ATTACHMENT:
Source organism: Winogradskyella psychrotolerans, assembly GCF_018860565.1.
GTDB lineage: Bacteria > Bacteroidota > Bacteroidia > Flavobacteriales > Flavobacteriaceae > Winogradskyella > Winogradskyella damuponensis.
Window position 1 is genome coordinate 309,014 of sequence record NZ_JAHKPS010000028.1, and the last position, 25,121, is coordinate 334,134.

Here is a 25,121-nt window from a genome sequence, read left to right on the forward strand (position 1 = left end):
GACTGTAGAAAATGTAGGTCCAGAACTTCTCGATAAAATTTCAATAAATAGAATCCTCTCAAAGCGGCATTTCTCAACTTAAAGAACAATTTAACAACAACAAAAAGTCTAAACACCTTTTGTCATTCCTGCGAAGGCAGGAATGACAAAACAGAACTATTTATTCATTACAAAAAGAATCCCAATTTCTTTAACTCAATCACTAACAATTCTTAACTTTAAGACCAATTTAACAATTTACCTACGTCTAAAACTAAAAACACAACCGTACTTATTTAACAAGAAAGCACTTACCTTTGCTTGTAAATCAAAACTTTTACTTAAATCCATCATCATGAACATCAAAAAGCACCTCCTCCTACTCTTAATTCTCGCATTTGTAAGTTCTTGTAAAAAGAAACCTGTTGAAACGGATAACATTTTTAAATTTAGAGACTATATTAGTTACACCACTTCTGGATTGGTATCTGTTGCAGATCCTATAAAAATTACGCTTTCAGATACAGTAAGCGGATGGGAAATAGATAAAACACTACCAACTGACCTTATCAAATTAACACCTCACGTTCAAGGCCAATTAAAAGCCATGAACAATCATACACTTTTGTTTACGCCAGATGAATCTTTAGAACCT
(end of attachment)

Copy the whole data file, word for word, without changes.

Source organism: Winogradskyella psychrotolerans, assembly GCF_018860565.1.
GTDB lineage: Bacteria > Bacteroidota > Bacteroidia > Flavobacteriales > Flavobacteriaceae > Winogradskyella > Winogradskyella damuponensis.
Window position 1 is genome coordinate 309,014 of sequence record NZ_JAHKPS010000028.1, and the last position, 25,121, is coordinate 334,134.

Here is a 25,121-nt window from a genome sequence, read left to right on the forward strand (position 1 = left end):
GACTGTAGAAAATGTAGGTCCAGAACTTCTCGATAAAATTTCAATAAATAGAATCCTCTCAAAGCGGCATTTCTCAACTTAAAGAACAATTTAACAACAACAAAAAGTCTAAACACCTTTTGTCATTCCTGCGAAGGCAGGAATGACAAAACAGAACTATTTATTCATTACAAAAAGAATCCCAATTTCTTTAACTCAATCACTAACAATTCTTAACTTTAAGACCAATTTAACAATTTACCTACGTCTAAAACTAAAAACACAACCGTACTTATTTAACAAGAAAGCACTTACCTTTGCTTGTAAATCAAAACTTTTACTTAAATCCATCATCATGAACATCAAAAAGCACCTCCTCCTACTCTTAATTCTCGCATTTGTAAGTTCTTGTAAAAAGAAACCTGTTGAAACGGATAACATTTTTAAATTTAGAGACTATATTAGTTACACCACTTCTGGATTGGTATCTGTTGCAGATCCTATAAAAATTACGCTTTCAGATACAGTAAGCGGATGGGAAATAGATAAAACACTACCAACTGACCTTATCAAATTAACACCTCACGTTCAAGGCCAATTAAAAGCCATGAACAATCATACACTTTTGTTTACGCCAGATGAATCTTTAGAACCT